Sydney Trade Union Club

Australian Workers Film Guide


This short documentary is a fascinating insight into the iconic Sydney Trade Union Club during its rock n roll fuelled 1980s. Referred to as the ‘People’s Palace’, the club situated in working class Surry Hills became one of most popular live venues in Sydney and a centre for Australian music.

The film opens with shots of members enjoying themselves in the club, along with vox pop style comments to camera as members articulate their connection to the club and the reasons for its popularity. The older members are proud trade unionists, while the younger members seem to be there only for the music and a good time, a clash of generational expectations that is a central theme of the film.

Through interviews, the club administrators and founding members talk about the motivations for the club and its widespread appeal in the community. Established in 1947 by the Hotel, Club and Restaurant Union and the Federated Ironworkers Association, the club was an attempt to improve entertainment options for working class people in the area. Founding member Vic Workman describes how the club was also an effort to raise member awareness of the arts and to raise their political understanding. Founding member Flo Cluff says the idea for the club came from a desire to provide working class people with the same sort of sit down leisure time that upper class people enjoyed in clubs. She goes on to explain how the club was involved in May Day parades and union campaigns such as the 40 hour week.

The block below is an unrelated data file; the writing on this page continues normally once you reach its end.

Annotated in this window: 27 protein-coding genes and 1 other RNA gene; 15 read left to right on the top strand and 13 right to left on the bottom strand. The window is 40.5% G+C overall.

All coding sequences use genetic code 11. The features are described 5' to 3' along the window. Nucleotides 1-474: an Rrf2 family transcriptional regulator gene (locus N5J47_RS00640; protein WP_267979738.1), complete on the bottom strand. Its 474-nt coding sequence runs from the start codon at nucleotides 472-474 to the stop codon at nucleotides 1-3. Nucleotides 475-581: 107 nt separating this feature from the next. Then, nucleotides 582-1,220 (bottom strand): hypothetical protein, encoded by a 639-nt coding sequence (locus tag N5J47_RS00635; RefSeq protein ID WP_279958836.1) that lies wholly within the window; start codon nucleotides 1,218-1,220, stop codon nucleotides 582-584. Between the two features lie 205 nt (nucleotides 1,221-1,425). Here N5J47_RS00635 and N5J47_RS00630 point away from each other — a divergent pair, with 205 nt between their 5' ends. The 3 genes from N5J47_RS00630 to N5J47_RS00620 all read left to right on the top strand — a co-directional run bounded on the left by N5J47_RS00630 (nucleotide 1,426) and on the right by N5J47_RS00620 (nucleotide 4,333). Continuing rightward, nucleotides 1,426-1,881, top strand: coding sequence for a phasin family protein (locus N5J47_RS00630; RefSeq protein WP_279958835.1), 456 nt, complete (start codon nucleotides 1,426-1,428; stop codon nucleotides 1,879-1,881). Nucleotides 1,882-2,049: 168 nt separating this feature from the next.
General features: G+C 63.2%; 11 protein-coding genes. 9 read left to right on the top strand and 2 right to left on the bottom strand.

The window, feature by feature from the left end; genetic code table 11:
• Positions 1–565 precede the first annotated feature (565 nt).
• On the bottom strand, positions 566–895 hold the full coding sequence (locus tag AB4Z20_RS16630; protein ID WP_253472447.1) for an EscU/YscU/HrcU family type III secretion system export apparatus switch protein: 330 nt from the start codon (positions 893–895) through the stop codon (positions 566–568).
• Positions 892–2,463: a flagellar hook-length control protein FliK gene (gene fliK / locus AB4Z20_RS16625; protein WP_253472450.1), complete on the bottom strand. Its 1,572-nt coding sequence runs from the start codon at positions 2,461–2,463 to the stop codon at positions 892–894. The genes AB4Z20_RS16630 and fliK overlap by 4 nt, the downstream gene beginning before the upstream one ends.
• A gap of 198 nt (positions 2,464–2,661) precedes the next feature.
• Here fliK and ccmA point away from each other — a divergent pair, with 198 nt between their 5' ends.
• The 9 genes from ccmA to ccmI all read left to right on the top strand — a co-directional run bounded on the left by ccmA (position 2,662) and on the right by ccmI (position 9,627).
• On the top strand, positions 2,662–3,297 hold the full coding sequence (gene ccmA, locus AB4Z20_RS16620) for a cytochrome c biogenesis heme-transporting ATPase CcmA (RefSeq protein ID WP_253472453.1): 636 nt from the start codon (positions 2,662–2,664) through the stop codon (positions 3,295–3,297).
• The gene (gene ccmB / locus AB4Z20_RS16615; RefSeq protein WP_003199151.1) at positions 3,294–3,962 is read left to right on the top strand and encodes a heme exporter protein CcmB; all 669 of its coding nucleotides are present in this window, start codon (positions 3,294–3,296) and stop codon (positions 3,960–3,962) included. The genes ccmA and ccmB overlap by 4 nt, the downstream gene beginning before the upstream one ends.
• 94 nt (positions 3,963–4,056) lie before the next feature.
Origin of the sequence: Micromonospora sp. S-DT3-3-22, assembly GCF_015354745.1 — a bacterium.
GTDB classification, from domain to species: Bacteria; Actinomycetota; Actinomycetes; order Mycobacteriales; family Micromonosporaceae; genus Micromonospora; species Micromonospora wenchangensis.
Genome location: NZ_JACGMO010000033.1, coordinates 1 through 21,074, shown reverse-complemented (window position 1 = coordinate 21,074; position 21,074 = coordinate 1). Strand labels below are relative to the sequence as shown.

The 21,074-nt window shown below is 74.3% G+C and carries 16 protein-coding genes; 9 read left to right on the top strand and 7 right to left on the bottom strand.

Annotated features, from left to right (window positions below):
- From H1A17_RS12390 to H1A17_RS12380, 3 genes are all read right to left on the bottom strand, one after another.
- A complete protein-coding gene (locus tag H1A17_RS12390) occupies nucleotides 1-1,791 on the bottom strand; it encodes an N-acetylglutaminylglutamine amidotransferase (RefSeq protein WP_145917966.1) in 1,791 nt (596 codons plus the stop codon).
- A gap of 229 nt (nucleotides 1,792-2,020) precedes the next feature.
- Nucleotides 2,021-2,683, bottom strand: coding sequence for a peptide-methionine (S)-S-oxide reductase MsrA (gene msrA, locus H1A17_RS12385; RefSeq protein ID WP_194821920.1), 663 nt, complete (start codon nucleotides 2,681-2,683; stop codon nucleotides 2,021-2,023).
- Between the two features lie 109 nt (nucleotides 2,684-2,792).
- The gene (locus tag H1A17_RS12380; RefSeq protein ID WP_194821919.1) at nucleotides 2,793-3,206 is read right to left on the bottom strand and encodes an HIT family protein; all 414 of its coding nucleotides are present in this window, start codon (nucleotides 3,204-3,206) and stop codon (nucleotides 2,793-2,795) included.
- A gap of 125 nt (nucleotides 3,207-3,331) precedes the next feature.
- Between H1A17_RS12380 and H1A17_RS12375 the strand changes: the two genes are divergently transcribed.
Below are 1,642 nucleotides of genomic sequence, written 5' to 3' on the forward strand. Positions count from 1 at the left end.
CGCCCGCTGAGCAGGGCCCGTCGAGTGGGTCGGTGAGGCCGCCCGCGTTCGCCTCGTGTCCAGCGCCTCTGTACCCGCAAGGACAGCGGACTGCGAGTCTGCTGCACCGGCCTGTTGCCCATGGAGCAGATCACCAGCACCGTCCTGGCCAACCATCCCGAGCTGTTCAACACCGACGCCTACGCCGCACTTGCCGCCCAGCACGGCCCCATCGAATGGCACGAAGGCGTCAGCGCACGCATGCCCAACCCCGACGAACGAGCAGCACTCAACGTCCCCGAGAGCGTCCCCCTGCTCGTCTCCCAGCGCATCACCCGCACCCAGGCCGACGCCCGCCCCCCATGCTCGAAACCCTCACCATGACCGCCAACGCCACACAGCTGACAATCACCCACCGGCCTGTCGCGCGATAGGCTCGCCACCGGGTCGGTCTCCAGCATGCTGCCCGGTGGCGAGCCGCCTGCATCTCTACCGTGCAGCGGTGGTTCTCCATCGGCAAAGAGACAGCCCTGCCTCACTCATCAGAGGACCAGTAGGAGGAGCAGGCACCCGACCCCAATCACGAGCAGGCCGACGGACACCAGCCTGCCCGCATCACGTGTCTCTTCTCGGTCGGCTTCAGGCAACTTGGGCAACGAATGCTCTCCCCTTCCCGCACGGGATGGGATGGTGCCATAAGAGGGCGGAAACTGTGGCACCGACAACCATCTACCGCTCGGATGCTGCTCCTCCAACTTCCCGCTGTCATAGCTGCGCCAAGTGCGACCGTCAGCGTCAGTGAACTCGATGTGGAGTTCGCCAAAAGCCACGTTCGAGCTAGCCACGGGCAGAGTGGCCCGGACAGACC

Club staff and older members describe traditional leisure activities of years past, such as ballroom dancing, concerts, a couple of poker machines, a lounge bar as well as a dining room with first class kitchen staff. There was a library, billiard room and indoor bowling. 

But much to the lament of the older members, this bygone era has given way to a rowdy mix of bingo, pokies and rock n roll live music. Club administrators talk of the need to embrace a younger membership as the older members retire and move up the coast. The older members left behind feel they are being pushed out by noisy and poorly behaved young people. The film ends with an optimistic scene of an elderly couple dancing to live music.

Special Notes/Achievements

Author: J Bird, 2023

Duration: 22 mins 12 secs

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Film Cinematographer: Salik Silverstein, Jane Castle,

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Film Sound Recordist: Mark Ward, Trevor John, Michael Webb, Gary Carr,

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